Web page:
Yes, scan result statuses can be changed. Select one or more scan results, right-click and select the new status.


Scanning and Filtering

Can I use Globalyzer to look for issues in my code that have nothing to do with internationalization?

Yes. In fact this is quite common. One of the added values that our customers use Globalyzer for is as a repository for regular expression searches, which they can name, describe and share among their company’s developers. See Rule Sets and scroll down to General Pattern Scan Rules for more details.

Can I restrict the Scanning Results to a Directory or to a File?

Select directory or file in Project Explorer, right click and choose:

Globalyzer => View Scan Results For

Follow the above when you have a lot of results from scanning and you want to see only those issues relative to a sub-directory or even to one file.

Showing the Rule Sets in a Browser or in the Workbench

Window => Preferences => General => Web Browser

Choose Use internal web browser if you want to see the rule sets in the Workbench when you click View your Scan Rule Sets. Choose Use external web browser if you want to see the rule sets in a separate Web browser.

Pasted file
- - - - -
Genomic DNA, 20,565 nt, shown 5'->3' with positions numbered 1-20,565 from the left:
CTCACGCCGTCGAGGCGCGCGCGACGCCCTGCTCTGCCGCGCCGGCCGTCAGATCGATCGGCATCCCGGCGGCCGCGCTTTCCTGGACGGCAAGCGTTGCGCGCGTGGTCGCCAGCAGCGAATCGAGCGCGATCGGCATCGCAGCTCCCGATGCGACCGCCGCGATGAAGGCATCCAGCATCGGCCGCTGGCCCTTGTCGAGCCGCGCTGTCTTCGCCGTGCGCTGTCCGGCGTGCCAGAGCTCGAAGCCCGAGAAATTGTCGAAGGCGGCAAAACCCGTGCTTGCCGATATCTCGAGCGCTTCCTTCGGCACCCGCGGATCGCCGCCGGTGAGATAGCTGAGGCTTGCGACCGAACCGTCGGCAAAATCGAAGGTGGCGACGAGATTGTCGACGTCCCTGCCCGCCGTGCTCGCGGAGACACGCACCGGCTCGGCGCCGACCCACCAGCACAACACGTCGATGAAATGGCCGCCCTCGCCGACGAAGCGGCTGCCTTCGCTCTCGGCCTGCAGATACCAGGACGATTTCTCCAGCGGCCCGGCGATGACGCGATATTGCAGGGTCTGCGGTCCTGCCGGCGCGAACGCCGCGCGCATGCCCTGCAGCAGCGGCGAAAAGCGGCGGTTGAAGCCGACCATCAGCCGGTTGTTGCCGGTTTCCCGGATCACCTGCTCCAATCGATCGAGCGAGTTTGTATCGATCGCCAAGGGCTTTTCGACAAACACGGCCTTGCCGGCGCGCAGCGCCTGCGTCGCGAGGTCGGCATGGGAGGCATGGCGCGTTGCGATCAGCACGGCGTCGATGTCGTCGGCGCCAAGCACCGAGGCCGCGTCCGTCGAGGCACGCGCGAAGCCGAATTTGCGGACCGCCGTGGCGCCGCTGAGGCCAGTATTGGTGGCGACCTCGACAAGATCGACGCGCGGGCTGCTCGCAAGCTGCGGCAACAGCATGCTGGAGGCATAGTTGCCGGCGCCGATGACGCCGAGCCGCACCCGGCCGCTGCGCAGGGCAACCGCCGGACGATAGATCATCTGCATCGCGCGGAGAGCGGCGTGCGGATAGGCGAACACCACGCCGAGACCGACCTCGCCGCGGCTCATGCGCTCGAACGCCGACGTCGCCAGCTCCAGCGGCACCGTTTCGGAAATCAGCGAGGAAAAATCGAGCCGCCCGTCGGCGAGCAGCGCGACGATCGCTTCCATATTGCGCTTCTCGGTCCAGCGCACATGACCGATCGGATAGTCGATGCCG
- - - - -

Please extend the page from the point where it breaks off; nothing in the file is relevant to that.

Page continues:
To show the rulesets: Project -> View Globalyzer Rule Sets will log into the server and show the rulesetss.

Is there support for detecting UI alignment problems?

This would be handled by adding new General Pattern Rules to your Rule Set that detect fixed widths.

What is the difference between the “Ignore” and “Invalid” Status?

These status choices have been deprecated, but can still be used, although there are different ways to do things.

These status choices can have any meaning, and are just a way to further break up the scan results.

That said, we think that the Invalid status should be used in the cases where the scan detection is not correct. For example, say Globalyzer’s Embedded String scan found a detection that wasn’t a UI embedded string (for example, a programmatic string). In this case, you would set the result to the Invalid status.

The Ignore status, on the other hand, would be used for embedded strings that do appear in the UI but that you don’t translate, for example, file extensions or program names.

The TODO is another status that you could apply to scan results that you want to deal with at a later time. In the case of the Locale-Sensitive Method scan, you could apply the Ignore status to results where the method usage is not an issue and use the TODO status if you want to look at the method later.

How does Globalyzer determine whether or not an embedded string is an internationalization issue?